Essay Prize winners 2016

The Robinson Essay Competitions have once again attracted a field of excellent entries. This weekend, Prizewinners attended lunch with their families at Robinson College.  Lunch was hosted by Dr David Woodman, Robinson College Admissions Tutor, Dr Simon Perry who marked the entries for the General Essay Prize, Dr Gary Doherty, who marked the entries for the Medicine Prize, and Dr Victoria Harvey, Robinson's Schools' Liaison Officer. Many congratulations to all those whose essays were so highly commended by the judges!

General Essay Prizewinner:

Arun Chopra

Arun Chopra has addressed the question concerning the efficacious nature of literature from a political perspective.  This is achieved through considering an impressive breadth of genre and authorship, analysing literature’s capacity to subvert prevailing ideologies.  The essay demonstrates an awareness of modern political history, a capacity to reflect upon the subject matter with perception, and an ability to write with lucidity.  The student has managed not only to answer the question, but has marshalled various academic disciplines (e.g. textual interpretation, history, politics) in order to make a strong and defensible case.  It is an outstanding piece of work.

Highly Commended:

Anna Seale: This is a clearly-written and thoughtful essay, addressing the question of whether a repetitive comedy series with no long-term character-development could be considered ‘literature’.  The primary focus remains upon the Simpsons (rather than upon what constitutes literature) but careful structure allows a comprehensive answer to the question.  This is a well-written, thorough, and uncluttered piece of work which grapples well with the core issues and offers tentative but well-substantiated conclusions.

Luigi Muci: Luigi Muci has written on the practical function of art in a modern context. This essay argues that art enables community cohesion, expresses a full range of human emotion, offers a means of overcoming fragility, and has both ‘timeless’ and ‘down-to-earth’ dimensions.  This is manifested, the essay argues, as the artist confronts humanity with a beauty to which it might otherwise remain oblivious.  The student has produced a lively and scholarly piece of work.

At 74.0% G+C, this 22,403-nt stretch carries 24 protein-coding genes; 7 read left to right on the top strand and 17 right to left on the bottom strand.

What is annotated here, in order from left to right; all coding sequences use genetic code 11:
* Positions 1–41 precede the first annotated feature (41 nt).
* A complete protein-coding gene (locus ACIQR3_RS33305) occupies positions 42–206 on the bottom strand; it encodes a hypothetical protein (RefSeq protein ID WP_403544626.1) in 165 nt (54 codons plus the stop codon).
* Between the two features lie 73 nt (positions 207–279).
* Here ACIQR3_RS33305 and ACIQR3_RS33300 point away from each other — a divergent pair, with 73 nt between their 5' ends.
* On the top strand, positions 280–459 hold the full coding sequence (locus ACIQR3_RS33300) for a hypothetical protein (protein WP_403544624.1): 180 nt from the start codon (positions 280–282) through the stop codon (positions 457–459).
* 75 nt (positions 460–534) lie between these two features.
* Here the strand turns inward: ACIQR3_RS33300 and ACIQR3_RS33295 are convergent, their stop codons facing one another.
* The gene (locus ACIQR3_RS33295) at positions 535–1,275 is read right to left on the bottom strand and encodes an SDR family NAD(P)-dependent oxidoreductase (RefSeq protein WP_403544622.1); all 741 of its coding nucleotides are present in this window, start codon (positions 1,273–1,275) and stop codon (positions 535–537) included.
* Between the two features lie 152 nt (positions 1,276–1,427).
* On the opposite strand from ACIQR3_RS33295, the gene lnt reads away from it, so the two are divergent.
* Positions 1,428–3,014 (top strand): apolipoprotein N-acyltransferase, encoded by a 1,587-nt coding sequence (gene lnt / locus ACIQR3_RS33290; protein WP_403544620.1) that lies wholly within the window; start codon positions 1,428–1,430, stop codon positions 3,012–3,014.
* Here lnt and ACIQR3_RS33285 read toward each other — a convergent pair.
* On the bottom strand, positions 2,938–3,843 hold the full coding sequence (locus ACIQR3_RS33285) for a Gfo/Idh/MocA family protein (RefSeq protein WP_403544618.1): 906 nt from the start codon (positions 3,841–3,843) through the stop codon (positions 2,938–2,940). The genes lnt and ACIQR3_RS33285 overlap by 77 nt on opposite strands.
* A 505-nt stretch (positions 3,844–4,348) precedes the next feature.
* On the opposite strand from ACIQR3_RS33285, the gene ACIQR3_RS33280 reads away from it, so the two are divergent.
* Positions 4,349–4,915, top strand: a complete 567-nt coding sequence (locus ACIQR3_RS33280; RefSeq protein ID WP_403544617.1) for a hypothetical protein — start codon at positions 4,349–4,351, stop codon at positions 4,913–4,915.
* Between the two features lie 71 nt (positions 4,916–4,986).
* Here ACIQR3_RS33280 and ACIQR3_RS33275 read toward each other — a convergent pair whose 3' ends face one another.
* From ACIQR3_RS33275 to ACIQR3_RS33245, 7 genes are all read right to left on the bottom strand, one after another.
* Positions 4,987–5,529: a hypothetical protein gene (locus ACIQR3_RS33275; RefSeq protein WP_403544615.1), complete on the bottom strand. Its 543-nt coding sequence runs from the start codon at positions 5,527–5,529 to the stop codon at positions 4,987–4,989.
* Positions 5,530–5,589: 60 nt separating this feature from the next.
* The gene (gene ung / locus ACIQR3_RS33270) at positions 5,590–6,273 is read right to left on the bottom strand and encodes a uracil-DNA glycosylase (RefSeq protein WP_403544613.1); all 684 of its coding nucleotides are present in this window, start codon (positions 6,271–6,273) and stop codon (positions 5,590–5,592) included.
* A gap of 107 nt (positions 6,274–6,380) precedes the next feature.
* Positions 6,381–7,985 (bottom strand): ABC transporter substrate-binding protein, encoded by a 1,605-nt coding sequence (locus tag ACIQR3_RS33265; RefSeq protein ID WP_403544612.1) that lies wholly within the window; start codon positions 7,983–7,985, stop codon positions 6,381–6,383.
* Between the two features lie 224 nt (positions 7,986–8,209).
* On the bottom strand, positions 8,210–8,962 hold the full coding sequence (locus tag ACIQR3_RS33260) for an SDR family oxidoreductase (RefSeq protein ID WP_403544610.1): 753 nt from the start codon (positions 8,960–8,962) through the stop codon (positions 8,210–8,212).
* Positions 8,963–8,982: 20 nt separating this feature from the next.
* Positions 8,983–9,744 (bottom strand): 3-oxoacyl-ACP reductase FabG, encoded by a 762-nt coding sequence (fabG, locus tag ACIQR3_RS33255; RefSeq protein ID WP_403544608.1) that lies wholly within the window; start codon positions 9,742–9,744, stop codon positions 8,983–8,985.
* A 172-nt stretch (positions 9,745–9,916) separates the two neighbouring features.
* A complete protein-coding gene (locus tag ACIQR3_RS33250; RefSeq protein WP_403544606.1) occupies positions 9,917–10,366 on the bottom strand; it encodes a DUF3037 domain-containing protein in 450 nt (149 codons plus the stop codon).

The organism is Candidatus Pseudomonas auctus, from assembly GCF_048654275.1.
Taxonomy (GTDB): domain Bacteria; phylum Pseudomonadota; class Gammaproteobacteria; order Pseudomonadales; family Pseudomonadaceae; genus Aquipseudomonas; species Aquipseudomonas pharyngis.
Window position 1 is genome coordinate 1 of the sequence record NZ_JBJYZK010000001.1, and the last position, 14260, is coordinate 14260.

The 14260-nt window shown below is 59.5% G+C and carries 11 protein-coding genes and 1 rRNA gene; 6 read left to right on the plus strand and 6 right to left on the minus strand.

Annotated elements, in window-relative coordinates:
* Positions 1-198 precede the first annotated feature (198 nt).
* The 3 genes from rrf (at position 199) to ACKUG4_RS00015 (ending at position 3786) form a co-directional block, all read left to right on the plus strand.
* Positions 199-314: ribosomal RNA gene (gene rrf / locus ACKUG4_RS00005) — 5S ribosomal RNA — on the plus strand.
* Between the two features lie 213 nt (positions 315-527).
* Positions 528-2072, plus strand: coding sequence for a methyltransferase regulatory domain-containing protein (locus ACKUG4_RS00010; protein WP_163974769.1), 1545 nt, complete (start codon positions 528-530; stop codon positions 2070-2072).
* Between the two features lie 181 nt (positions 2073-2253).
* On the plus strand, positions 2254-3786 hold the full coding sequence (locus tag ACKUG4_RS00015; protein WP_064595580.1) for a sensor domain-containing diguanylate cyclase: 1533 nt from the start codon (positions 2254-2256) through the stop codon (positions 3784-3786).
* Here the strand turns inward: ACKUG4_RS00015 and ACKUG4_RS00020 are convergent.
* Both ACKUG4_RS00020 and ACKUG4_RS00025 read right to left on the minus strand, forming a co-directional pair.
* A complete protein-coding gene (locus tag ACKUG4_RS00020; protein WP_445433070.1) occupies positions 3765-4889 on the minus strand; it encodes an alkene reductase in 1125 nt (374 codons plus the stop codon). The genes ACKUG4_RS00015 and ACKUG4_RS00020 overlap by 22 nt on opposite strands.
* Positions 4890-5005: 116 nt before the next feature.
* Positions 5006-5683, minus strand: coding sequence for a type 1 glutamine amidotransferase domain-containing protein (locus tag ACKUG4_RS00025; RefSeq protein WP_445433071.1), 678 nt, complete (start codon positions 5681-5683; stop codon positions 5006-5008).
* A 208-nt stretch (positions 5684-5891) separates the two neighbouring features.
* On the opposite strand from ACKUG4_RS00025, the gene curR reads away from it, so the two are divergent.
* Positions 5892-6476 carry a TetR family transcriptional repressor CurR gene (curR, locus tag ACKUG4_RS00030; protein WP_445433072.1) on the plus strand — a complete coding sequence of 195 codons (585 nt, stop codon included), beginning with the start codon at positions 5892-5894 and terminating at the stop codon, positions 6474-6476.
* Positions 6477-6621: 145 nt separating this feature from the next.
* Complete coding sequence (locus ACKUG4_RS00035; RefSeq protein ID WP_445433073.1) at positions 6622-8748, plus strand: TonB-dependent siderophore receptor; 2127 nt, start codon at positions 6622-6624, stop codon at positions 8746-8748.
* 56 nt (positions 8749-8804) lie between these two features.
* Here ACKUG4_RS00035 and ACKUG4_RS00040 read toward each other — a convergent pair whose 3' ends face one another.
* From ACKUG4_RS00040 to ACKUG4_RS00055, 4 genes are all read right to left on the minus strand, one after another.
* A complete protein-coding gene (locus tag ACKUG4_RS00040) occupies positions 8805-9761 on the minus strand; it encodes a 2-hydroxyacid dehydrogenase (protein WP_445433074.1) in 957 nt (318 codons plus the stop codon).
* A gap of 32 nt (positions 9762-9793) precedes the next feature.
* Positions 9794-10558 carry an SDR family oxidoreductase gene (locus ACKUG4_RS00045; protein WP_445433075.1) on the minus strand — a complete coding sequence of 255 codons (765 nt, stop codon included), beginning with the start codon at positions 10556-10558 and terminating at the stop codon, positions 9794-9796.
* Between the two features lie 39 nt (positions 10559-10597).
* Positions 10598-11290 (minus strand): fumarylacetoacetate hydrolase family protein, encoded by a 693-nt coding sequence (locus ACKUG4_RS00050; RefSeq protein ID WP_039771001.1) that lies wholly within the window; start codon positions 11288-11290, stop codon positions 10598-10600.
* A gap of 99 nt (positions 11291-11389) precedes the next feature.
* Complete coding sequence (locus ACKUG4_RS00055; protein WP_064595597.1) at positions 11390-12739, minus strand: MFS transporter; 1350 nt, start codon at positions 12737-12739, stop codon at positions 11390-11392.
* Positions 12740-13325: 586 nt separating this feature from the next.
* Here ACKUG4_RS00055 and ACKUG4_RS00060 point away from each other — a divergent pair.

Sophie Buss: Sophie Buss’ essay on literature and fiction is a fine combination of common sense and original thought.  The opening lines of her introduction take the reader straight to the heart of the issue: that fiction is always based upon experience, but human experience itself can also (and perhaps, only) be understood as fiction.  With particular reference to Joseph Conrad and Jane Austen, the student presents a carefully developed ‘narrative philosophy’ that is sophisticated, clear and informative.

Faye Heron: Faye Heron has produced a methodical and incisive set of reflections on the nature of literature. Her essay consciously blurs the boundaries between fact and fiction with reference to a range of literary and factual texts.  Noting that facts are always embedded within some narrative context, and that fiction is always and without exception rooted in real-life experience, she concludes that literature bridges the gap between the world as it is and as we would like it to be.

Linya Peng: Linya Peng has written a highly creative piece, applying Einstein’s remarks on the philosophy of science, to neoliberal economic ideology.  The student demonstrates a sound understanding of basic economic practice, an awareness of the current political climate, and a competent grasp of contemporary approaches to the philosophy of science.  Not only is this essay written with lucidity and an excellent command of language.  It also presents a careful argument with ‘feeling’ and urgency, without sacrificing the discipline of closely answering the question.  This piece of work is multidisciplinary in scope, sharp in focus, passionate in presentation and a pleasure to read.

Dilhan Akarca: This essay is an attempt to deconstruct the ‘conflict myth’ between scientific and creative ways of interpreting the universe.  Dilhan Akarca has shown evidence of wide reading, along with an impressive capacity to think and reflect upon that reading.  The result is a ‘post-modern’ piece of work (in the most positive sense) that is well organised and easy to read.  The conclusion that imagination is as necessary to the sciences as to the arts, is soundly substantiated and well presented.

Joint Medicine Essay Prizewinners:

Adam Sherriff and Natalie Martin

Highly Commended:

Ga Kitada and Anushree Arunkum

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